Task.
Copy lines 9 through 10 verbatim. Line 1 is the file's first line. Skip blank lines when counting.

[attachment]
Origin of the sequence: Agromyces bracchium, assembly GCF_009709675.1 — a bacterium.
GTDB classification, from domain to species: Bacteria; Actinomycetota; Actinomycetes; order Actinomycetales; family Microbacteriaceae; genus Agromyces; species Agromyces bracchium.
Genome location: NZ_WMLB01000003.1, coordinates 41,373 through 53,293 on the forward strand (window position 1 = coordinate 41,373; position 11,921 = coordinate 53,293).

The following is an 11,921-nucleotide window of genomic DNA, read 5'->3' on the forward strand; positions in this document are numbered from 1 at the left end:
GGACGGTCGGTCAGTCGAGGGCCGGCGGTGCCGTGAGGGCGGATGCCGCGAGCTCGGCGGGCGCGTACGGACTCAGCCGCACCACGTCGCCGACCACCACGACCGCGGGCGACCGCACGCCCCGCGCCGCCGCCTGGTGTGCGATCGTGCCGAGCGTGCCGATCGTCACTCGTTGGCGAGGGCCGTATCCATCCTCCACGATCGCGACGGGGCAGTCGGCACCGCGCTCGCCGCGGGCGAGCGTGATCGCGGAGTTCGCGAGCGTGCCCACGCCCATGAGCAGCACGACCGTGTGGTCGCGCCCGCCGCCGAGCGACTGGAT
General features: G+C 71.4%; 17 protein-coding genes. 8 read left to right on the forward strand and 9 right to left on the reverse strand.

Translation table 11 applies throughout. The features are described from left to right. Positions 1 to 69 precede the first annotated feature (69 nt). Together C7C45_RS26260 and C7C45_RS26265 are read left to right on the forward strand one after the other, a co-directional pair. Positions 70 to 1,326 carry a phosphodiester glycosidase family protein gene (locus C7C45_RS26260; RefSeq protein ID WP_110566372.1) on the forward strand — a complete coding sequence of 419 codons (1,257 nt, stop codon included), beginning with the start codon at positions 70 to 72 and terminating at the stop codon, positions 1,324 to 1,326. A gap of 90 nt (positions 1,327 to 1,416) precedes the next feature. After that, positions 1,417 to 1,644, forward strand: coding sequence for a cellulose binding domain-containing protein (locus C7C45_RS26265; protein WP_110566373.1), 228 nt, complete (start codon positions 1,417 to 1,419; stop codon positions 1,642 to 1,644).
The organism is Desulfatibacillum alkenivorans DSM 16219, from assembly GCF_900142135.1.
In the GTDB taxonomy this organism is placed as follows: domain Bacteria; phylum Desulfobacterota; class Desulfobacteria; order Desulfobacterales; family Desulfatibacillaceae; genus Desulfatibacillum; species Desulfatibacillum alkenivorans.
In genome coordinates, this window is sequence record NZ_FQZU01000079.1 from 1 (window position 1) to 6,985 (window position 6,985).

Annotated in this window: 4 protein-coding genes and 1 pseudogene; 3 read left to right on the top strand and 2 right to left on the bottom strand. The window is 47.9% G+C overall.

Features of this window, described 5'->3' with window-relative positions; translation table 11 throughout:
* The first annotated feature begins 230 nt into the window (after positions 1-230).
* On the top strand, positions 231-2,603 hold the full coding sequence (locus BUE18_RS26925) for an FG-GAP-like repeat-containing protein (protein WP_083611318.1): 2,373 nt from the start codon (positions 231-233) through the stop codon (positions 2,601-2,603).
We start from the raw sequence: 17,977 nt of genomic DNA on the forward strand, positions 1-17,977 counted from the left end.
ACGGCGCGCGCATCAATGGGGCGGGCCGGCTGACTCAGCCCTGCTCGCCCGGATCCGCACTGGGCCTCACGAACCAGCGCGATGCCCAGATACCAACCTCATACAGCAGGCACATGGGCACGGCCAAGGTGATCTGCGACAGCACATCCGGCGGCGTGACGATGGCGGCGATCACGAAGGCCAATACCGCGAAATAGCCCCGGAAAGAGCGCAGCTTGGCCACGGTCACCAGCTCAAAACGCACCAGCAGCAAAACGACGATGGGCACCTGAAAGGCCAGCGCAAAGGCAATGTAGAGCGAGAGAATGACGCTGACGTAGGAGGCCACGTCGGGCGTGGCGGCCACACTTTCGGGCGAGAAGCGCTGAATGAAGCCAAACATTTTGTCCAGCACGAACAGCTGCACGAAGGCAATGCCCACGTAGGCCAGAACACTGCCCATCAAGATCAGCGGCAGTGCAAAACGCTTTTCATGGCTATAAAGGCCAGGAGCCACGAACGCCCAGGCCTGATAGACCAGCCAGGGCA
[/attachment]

In the GTDB taxonomy this organism is placed as follows: domain Bacteria; phylum Desulfobacterota; class Desulfobacteria; order Desulfobacterales; family Desulfatibacillaceae; genus Desulfatibacillum; species Desulfatibacillum alkenivorans.
In genome coordinates, this window is sequence record NZ_FQZU01000079.1 from 1 (window position 1) to 6,985 (window position 6,985).